Curtis, a virtuoso of the Real Estate industry, is the CEO of Workman Management Group and WMG Development. Workman Management Group is a single family office and WMG Development is a fast-growing real estate arm of Workman Management Group that develops, owns and manages over 450 properties.
Q.1. Describe your leadership style at Workman Management Group & WMG Development?
A.1. We are extraordinarily adaptable at WMG and match our style to the needs that are in front of us. Most often, we focus on our Visionary Leadership Style and strive to put the day-to-day decision-making power in the hands of the team members who are closest to the opportunity or problem. In practice, we align on our vision, mission, and core values, nurture culture and collaboration, and encourage impeccable follow through.
Q.2. Seems like you’re effortlessly juggling multiple positions as EVP at Workman Management Group and EVP at WMG. How have these roles been different in terms of your responsibilities & takeaways from each?
A.2. Thank you for acknowledging! There definitely is a balance here and this would not be possible without having amazing individuals on the team. While the roles are similar in many ways, there are a few differences. When you lead a family office, adaptability of skill sets is a huge asset. You might be contributing to an investor discussion one day and then buried deep in a unique 400-page contract the next. This need to adapt between skill sets happens more rapidly with a dynamic family office that still has one or more operating entities. There is likely the same amount of change going on in the operating entities, such as our real estate development company, however the capability to succeed is carried out by many expert team members who have had experience within or outside the company.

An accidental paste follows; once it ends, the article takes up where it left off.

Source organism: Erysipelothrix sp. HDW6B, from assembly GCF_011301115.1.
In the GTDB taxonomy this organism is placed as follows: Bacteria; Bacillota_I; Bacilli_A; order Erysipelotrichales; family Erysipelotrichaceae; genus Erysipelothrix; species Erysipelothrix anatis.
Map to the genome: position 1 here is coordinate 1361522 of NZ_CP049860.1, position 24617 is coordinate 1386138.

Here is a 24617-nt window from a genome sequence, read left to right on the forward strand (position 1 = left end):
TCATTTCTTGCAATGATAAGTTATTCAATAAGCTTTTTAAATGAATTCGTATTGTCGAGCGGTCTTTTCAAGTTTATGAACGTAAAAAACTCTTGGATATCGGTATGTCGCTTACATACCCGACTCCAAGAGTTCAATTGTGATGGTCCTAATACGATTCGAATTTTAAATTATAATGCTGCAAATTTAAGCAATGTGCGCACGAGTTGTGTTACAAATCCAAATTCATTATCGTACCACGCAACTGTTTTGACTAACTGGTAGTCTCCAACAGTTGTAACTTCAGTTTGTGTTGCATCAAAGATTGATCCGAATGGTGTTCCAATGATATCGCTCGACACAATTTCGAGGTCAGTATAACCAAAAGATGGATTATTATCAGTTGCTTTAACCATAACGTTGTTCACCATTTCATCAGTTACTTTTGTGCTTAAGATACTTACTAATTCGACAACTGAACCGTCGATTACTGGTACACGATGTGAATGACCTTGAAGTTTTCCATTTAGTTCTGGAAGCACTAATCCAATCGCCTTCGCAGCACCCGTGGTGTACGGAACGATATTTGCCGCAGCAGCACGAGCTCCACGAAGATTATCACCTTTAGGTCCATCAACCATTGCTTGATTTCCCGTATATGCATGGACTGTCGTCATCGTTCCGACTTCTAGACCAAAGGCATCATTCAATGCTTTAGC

Q.3. How has your experience as Director at Heartland Dental facilitated your current role?
A.3. The opportunity to serve as a Director in various departments at Heartland Dental provided a broad scope of technical business focuses at scale, while continuing to improve on guiding team member collaboration and overall leadership skills. Heartland Dental is the leader in dentistry, and they invest significantly in leadership development. This commitment to personal and professional leadership has helped me become a better version of myself, pushing me toward greater achievements in life, all while accelerating my career.
Q.4. How has partnering with tenants and clients expanded WMG’s capabilities in aspects of investment and development?
A.4. Our capabilities are expanded by how well we listen, adapt, and perform for our partners. When we listen actively, intently, and ask clarifying questions we can then adapt our services to produce the best possible outcomes. I recall an experience working on a project with a coffee user in a high-volume area with limited space to roll out a new drive thru queuing layout. The team’s ability to quickly respond with creative solutions allowed a new prototype that allowed both the volume and space needed. This has sparked new opportunities with this user as a result of our communication and action.
Q.5. How has the pandemic impacted your real estate investment thesis?
A.5. The pandemic has accelerated our real estate investment efforts. When many tenants and partners were slowing down or pushing the pause button we remained steadfast in our efforts and kept progressing projects forward. This focus has continued to build trust in our relationships and displayed the core values we embody. We will continue to study our external environment and adjust our strategy and investment thesis as the economy adopts any new norms such as flexible work schedules and office space demand.